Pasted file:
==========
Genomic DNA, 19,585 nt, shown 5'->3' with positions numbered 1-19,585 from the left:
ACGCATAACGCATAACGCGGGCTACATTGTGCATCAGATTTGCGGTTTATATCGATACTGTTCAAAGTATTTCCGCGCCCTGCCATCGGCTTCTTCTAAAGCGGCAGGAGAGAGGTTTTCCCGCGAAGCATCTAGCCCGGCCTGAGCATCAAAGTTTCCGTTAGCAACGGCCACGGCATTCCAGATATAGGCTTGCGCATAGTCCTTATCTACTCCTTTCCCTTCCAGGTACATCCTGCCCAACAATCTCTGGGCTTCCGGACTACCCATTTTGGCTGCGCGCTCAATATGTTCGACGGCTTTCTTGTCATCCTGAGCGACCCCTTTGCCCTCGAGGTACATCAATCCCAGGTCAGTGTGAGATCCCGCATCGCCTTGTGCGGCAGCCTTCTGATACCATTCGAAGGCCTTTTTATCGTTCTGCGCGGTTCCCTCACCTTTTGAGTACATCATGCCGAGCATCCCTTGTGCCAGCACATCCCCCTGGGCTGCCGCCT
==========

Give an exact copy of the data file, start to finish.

Genomic DNA, 19,585 nt, shown 5'->3' with positions numbered 1-19,585 from the left:
ACGCATAACGCATAACGCGGGCTACATTGTGCATCAGATTTGCGGTTTATATCGATACTGTTCAAAGTATTTCCGCGCCCTGCCATCGGCTTCTTCTAAAGCGGCAGGAGAGAGGTTTTCCCGCGAAGCATCTAGCCCGGCCTGAGCATCAAAGTTTCCGTTAGCAACGGCCACGGCATTCCAGATATAGGCTTGCGCATAGTCCTTATCTACTCCTTTCCCTTCCAGGTACATCCTGCCCAACAATCTCTGGGCTTCCGGACTACCCATTTTGGCTGCGCGCTCAATATGTTCGACGGCTTTCTTGTCATCCTGAGCGACCCCTTTGCCCTCGAGGTACATCAATCCCAGGTCAGTGTGAGATCCCGCATCGCCTTGTGCGGCAGCCTTCTGATACCATTCGAAGGCCTTTTTATCGTTCTGCGCGGTTCCCTCACCTTTTGAGTACATCATGCCGAGCATCCCTTGTGCCAGCACATCCCCCTGGGCTGCCGCCT